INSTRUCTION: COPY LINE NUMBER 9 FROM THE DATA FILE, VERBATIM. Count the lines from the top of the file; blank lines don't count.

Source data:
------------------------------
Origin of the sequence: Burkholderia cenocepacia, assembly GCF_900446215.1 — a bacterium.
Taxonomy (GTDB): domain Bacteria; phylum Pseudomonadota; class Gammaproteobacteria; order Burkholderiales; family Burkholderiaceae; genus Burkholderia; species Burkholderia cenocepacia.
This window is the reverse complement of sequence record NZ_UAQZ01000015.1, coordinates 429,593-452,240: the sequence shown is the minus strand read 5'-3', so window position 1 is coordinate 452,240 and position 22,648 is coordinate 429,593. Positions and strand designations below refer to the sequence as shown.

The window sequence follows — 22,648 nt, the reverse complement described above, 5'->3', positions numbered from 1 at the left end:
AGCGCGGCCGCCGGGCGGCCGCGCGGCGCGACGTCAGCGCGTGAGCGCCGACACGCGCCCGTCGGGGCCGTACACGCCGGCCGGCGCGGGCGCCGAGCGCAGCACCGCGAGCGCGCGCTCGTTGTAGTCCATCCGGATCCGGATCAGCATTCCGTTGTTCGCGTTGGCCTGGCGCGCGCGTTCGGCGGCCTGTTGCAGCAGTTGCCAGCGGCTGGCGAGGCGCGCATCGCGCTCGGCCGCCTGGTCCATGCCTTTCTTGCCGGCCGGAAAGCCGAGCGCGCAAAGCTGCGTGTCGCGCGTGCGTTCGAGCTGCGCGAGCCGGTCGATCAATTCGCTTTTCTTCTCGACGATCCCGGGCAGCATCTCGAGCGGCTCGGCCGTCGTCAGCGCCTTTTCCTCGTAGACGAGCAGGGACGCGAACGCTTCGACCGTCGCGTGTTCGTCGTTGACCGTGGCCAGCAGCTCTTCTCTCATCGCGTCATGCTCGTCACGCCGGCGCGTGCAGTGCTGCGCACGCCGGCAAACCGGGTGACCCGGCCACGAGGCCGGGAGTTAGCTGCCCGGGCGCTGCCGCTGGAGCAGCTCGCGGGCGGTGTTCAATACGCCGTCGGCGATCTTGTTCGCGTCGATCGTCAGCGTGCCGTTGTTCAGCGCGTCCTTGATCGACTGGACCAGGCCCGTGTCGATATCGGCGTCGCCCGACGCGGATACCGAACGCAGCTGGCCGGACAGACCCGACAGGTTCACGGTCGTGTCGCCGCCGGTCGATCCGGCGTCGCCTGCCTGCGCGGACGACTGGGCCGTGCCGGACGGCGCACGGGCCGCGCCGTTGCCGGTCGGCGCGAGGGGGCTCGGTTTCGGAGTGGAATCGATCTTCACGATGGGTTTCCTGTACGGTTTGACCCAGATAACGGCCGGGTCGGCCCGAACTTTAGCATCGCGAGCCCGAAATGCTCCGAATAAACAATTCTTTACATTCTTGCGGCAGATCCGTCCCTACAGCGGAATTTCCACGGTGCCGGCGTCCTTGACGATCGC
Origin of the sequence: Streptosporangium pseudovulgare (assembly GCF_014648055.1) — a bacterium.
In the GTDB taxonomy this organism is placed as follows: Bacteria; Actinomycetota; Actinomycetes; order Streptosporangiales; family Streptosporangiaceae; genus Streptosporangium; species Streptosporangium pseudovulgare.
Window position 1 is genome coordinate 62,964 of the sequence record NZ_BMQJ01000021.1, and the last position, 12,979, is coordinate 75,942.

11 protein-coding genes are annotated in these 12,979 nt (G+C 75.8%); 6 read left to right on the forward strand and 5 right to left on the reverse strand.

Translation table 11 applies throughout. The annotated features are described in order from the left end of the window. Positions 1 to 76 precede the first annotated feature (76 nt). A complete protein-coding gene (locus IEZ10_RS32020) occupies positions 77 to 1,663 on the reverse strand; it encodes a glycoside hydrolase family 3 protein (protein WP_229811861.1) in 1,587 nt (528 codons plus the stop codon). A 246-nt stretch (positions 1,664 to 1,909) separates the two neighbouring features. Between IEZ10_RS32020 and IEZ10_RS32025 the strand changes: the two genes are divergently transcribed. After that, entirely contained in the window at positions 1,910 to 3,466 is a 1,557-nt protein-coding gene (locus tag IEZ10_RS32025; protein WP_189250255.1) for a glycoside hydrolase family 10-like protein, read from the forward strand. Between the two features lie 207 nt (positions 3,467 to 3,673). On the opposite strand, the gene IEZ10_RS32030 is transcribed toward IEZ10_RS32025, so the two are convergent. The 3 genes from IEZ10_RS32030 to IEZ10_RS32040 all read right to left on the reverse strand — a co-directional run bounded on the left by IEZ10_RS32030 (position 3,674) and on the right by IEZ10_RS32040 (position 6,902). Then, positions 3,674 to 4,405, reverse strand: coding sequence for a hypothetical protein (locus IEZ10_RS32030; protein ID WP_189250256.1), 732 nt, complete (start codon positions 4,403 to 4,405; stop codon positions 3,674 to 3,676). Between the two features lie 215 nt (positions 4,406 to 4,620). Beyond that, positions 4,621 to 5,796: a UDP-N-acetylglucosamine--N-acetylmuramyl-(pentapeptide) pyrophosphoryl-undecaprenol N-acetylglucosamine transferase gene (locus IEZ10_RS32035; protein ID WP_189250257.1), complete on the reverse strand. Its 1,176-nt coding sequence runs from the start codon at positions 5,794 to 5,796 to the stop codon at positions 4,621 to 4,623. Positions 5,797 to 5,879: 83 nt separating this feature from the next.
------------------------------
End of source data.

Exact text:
11 protein-coding genes are annotated in these 12,979 nt (G+C 75.8%); 6 read left to right on the forward strand and 5 right to left on the reverse strand.